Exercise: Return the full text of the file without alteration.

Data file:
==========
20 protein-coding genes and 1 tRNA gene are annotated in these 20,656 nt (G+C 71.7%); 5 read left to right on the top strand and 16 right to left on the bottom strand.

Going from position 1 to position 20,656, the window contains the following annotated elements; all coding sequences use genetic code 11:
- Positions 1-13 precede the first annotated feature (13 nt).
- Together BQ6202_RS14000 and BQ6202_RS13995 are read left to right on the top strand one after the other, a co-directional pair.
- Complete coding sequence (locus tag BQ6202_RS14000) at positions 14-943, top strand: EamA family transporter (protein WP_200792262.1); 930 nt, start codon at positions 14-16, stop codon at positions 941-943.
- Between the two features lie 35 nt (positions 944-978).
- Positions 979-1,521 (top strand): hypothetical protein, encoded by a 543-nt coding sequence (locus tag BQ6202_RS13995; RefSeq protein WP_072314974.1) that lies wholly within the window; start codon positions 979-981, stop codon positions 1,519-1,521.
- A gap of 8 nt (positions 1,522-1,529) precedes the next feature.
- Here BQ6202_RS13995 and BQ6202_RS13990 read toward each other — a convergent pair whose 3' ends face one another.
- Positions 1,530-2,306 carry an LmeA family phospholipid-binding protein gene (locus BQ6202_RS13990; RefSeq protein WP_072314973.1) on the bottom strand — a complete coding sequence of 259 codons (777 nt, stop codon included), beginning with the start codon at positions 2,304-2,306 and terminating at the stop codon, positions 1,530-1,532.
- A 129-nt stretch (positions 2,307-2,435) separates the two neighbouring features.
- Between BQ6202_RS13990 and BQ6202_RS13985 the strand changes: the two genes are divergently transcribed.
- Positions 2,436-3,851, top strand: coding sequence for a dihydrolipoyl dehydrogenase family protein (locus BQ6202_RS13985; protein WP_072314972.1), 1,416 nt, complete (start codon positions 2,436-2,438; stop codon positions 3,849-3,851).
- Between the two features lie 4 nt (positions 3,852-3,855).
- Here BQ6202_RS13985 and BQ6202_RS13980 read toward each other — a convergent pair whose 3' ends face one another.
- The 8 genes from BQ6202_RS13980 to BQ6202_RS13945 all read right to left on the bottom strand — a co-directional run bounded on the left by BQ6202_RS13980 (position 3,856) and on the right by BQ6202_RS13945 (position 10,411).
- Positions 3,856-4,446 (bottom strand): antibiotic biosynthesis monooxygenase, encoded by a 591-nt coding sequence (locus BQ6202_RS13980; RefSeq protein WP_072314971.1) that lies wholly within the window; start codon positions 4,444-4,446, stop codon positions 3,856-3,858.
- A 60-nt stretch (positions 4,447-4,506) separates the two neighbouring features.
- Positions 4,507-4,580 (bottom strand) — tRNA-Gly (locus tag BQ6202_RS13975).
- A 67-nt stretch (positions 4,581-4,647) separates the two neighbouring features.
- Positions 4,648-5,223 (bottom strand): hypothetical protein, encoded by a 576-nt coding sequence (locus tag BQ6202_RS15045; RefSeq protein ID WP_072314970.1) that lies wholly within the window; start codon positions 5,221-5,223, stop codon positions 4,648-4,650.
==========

20 protein-coding genes and 1 tRNA gene are annotated in these 20,656 nt (G+C 71.7%); 5 read left to right on the top strand and 16 right to left on the bottom strand.

Going from position 1 to position 20,656, the window contains the following annotated elements; all coding sequences use genetic code 11:
- Positions 1-13 precede the first annotated feature (13 nt).
- Together BQ6202_RS14000 and BQ6202_RS13995 are read left to right on the top strand one after the other, a co-directional pair.
- Complete coding sequence (locus tag BQ6202_RS14000) at positions 14-943, top strand: EamA family transporter (protein WP_200792262.1); 930 nt, start codon at positions 14-16, stop codon at positions 941-943.
- Between the two features lie 35 nt (positions 944-978).
- Positions 979-1,521 (top strand): hypothetical protein, encoded by a 543-nt coding sequence (locus tag BQ6202_RS13995; RefSeq protein WP_072314974.1) that lies wholly within the window; start codon positions 979-981, stop codon positions 1,519-1,521.
- A gap of 8 nt (positions 1,522-1,529) precedes the next feature.
- Here BQ6202_RS13995 and BQ6202_RS13990 read toward each other — a convergent pair whose 3' ends face one another.
- Positions 1,530-2,306 carry an LmeA family phospholipid-binding protein gene (locus BQ6202_RS13990; RefSeq protein WP_072314973.1) on the bottom strand — a complete coding sequence of 259 codons (777 nt, stop codon included), beginning with the start codon at positions 2,304-2,306 and terminating at the stop codon, positions 1,530-1,532.
- A 129-nt stretch (positions 2,307-2,435) separates the two neighbouring features.
- Between BQ6202_RS13990 and BQ6202_RS13985 the strand changes: the two genes are divergently transcribed.
- Positions 2,436-3,851, top strand: coding sequence for a dihydrolipoyl dehydrogenase family protein (locus BQ6202_RS13985; protein WP_072314972.1), 1,416 nt, complete (start codon positions 2,436-2,438; stop codon positions 3,849-3,851).
- Between the two features lie 4 nt (positions 3,852-3,855).
- Here BQ6202_RS13985 and BQ6202_RS13980 read toward each other — a convergent pair whose 3' ends face one another.
- The 8 genes from BQ6202_RS13980 to BQ6202_RS13945 all read right to left on the bottom strand — a co-directional run bounded on the left by BQ6202_RS13980 (position 3,856) and on the right by BQ6202_RS13945 (position 10,411).
- Positions 3,856-4,446 (bottom strand): antibiotic biosynthesis monooxygenase, encoded by a 591-nt coding sequence (locus BQ6202_RS13980; RefSeq protein WP_072314971.1) that lies wholly within the window; start codon positions 4,444-4,446, stop codon positions 3,856-3,858.
- A 60-nt stretch (positions 4,447-4,506) separates the two neighbouring features.
- Positions 4,507-4,580 (bottom strand) — tRNA-Gly (locus tag BQ6202_RS13975).
- A 67-nt stretch (positions 4,581-4,647) separates the two neighbouring features.
- Positions 4,648-5,223 (bottom strand): hypothetical protein, encoded by a 576-nt coding sequence (locus tag BQ6202_RS15045; RefSeq protein ID WP_072314970.1) that lies wholly within the window; start codon positions 5,221-5,223, stop codon positions 4,648-4,650.